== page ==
alfred e. neuman couple
Even when they do worry, most people still ignore the 24/7 destruction of their only life source, preferring to dwell on personal matters. Denial is built into the human brain.

If people were seriously planning to save nature it would be echoed in the things they do and say every day, but most still talk about making money (from depletion) feeling good and staying entertained. Watch and listen to your neighbors and co-workers. They’re generally ego-driven, hedonistic and impatient, with nature as a mere backdrop for their scarce leisure time. They keep electing leaders with similar values, then blame them for societal ills. The relative few who make sacrifices for the environment (beyond token recycling) or live at a slower pace are seen as “not with the program.” The Internet provides some hope with an echo chamber of wise people fighting all this denial, but they’re vastly outnumbered. If you talk among average people about what’s really happening you’ll be called a doomer, or get blank stares as the subject is changed to something upbeat, especially at work where it’s understood that “we’re here to make money.”

One grain of hope is that religious leaders can convince people to worship nature over anthropocentric gods, and not be ridiculed as pagans. Endless sermons tell people to live for a higher purpose, but it usually comes back around to them at the center. Creation Care advocates and preachers like Michael Dowd are trying to shift the focus to nature, and Pope Francis seems partly enlightened, but we really need a mass behavior-shift miracle. Many “doomer” articles offer hope at the end but ecological epiphanies are unlikely. So far there’s no evidence that enough people care about their true source of life to protect it from profit-driven sprawl and banality. This doesn’t mean don’t try your best, but more damage can be caused by making hasty choices when you don’t see root causes.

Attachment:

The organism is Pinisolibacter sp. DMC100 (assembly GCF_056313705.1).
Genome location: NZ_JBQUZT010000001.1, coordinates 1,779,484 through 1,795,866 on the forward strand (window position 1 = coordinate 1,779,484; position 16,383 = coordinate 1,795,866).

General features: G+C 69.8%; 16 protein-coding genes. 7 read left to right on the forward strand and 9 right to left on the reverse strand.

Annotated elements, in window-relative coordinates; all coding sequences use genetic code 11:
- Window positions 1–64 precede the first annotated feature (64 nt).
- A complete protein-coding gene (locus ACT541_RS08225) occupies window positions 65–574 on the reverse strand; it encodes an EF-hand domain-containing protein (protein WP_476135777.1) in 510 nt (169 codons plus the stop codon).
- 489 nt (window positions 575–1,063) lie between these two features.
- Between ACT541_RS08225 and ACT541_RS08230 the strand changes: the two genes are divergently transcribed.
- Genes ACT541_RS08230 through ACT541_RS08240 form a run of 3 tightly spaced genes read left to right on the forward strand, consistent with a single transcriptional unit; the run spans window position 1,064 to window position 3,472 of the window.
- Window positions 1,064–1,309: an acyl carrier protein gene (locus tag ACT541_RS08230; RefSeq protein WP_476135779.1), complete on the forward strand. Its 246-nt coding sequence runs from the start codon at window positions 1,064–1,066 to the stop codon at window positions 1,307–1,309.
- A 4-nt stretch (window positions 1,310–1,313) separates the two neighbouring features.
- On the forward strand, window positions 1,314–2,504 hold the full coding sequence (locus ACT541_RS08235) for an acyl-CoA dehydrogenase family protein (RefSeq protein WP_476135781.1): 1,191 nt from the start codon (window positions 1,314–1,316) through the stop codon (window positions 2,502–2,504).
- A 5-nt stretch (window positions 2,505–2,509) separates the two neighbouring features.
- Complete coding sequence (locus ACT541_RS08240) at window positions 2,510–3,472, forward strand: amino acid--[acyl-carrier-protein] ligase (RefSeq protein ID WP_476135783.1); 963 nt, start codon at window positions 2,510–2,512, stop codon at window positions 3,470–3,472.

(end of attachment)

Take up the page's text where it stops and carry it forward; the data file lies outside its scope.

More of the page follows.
This page may be updated and reworded at random with new information. If you cite it, please post the link instead of a pasted snapshot.


16 thoughts on ““Saving the Planet” is a Lost Cause (Anthropocentric Growthism Prevails)

  1. Pingback: By Respect Silence: Why “Saving the Planet” is a Misleading, Lost Cause – un-Denial

  2. Brian Sanderson

    Well, this is one of those rare occasions when I just have to absolutely agree. I would say just two things: (1) Continued population growth causes human poverty. (2) Aggressive war can be expected when an affluent nation, with growing population, perceives future shortages.

    Liked by 3 people

    1. Respect Silence Post author